On Sunday, August 2nd, Líithi Lushede Coven held their public Lughnasadh ritual at the beautiful Waterfall Park in Independence, MO. August is typically the hottest month of the year in Kansas City but we were pleasantly surprised with a mild 84F and low heat index. I definitely remember being more "melty" at the last ritual, so this was fantastic!
The Lughnasadh ritual was also a welcome distraction from my husband's recent surgery. While I didn't want to leave him for too long, I was met with so many caring and concerned faces who asked how we were and if there was anything they could do to help. Some offered distance Reiki and others candle lightings. While I would never want to take more than we need, this was a firm reminder of just how blessed I am to be a part of this community.
Today's ritual began with the lovely Liithi Lushede High Priestess Gwenhwyfar Wyrrd and Jason acting as High Priest casting the circle to a chant.
Everyone in the circle was then cleansed with purified water...
... and incense.
Each quarter was called beginning with East/Air.
Once the quarters were called, we turned to the center.
Gwenhwyfar called upon the Norse goddess Sif, connected to the earth and recognized by her beautiful, long and luxurious hair.
Jason called upon the storm god Thor, bringer of agricultural abundance and also Sif's husband.
Together, Jason and Gwenhwyfar explained Thor and Sif's connection to Lughnasadh. The August holiday is known for harvest and protection, but also sacrifice. And so, like the god Lugh, we tend to celebrate gods and goddesses who have made extreme sacrifices for the fertility of the land. However, for this ritual, they wanted to focus on a different kind of sacrifice: The unwilling sacrifice in Sif's story.
Sif, with her long, straw-colored hair, was one day put into a deep sleep by the trickster god Loki. Loki, knowing how much Sif's hair meant to her and thus to her husband Thor, robbed her of every hair from her head by cutting her bald. Sif, upon finding out that her hair was gone, cried great tears that brought torrential rains to all the fields. Of course, once Thor found out what his brother did to his lovely wife, he became enraged and wanted to kill him, antagonizing the storm below. However, because Odin's law required no killing of the gods in Asgard, Loki was summoned in hopes he might be able to return Sif's hair to her.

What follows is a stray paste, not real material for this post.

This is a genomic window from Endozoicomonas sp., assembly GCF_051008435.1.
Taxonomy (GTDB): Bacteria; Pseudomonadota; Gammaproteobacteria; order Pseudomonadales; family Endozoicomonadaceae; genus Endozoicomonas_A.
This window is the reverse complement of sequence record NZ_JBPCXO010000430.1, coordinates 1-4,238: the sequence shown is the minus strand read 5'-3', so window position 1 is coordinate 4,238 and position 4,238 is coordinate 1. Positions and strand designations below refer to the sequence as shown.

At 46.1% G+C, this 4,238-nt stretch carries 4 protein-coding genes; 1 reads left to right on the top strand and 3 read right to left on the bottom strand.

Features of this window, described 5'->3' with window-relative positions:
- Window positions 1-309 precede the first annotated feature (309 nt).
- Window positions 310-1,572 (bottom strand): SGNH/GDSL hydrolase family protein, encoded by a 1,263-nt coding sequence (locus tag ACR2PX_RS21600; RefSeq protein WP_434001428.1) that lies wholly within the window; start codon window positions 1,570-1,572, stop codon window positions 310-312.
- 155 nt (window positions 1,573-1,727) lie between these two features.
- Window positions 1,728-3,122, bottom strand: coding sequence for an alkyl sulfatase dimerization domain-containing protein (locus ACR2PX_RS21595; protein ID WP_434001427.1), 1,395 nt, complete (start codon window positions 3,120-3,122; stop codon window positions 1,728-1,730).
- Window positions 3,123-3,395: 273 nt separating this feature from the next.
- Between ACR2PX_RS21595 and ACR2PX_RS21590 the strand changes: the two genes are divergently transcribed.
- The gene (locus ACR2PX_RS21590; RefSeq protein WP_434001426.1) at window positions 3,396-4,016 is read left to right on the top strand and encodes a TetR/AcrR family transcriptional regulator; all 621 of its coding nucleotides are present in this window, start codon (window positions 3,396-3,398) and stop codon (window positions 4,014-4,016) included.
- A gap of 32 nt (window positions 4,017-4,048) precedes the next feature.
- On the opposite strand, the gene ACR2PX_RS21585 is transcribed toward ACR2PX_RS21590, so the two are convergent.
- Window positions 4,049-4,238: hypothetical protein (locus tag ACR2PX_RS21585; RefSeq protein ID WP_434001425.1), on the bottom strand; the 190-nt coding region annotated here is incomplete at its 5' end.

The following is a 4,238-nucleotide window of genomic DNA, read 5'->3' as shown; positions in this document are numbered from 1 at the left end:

How Sif's hair was returned is a bit of a mystery. That being said, Gwenhwyfar's rendition explained that Loki, being the conniving and charismatic fire god he is, convinced Thor that he could find someone to spin her the most beautiful hair of gold the world and heavens have ever known. And so Thor placed the crown of gold-spun hair upon her head: A crown of hair which became synonymous with the golden fields of corn and wheat. Because Sif, a goddess with strong connections to the earth, and thus Thor, an agricultural fertility god, were both overcome with joy, the earth too was overcome with abundance and fertility. Thus the sacrifice of Sif's hair brought about a bountiful harvest for all in the end.
With the completion of the story, John the Bard began playing.
A sacrificial harvest candle was lit. Each person who attended was asked to pluck a hair from their head and dance the spiral dance to sacrifice that hair in the candle's flame for the harvest.
Because Lughnasadh is opposite Imbolc on the Wheel, it's only fitting that this would also be perfect for new members to dedicate themselves to Liithi Lushede Coven! After holding a Wicca 101 course over the winter, Liithi Lushede found themselves with seven new Year and a Day dedicants!
Each new dedicant read an oath, was blessed with oil and given a cord by a member of Liithi Lushede. Congratulations one and all!
Gwenhwyfar and Jason then broke the bread, a symbol of sacrifice.
Gwenhwyfar also offered ale up to the earth, yet another sacrifice for the harvest.
Once the bread and ale were blessed...
... each guest was offered a bit of each during the cakes and ale portion of the ritual.
With that, community announcements were made and the circle was closed.
Of course, the closing of the circle is never the end of the festivities. A full potluck gives the community a chance to sit down and eat with their fellow members. Liithi Lushede also offers up a raffle of donated items which helps them fund each sabbat. There was even a small bubble station for kids and adults alike!
It's been a while since I've been able to stay for the aftermath of ritual and this time was no different: I needed to get back home to my husband. But Liithi Lushede rituals are always a blast. I never regret coming! And this time was no different. If you'd ever like to attend a Liithi Lushede Coven public ritual or any of the other wonderful pagan community meets around Kansas City, check out the Kansas City Witches Meetup group for more information!
Blessed Lughnasadh wishes to all!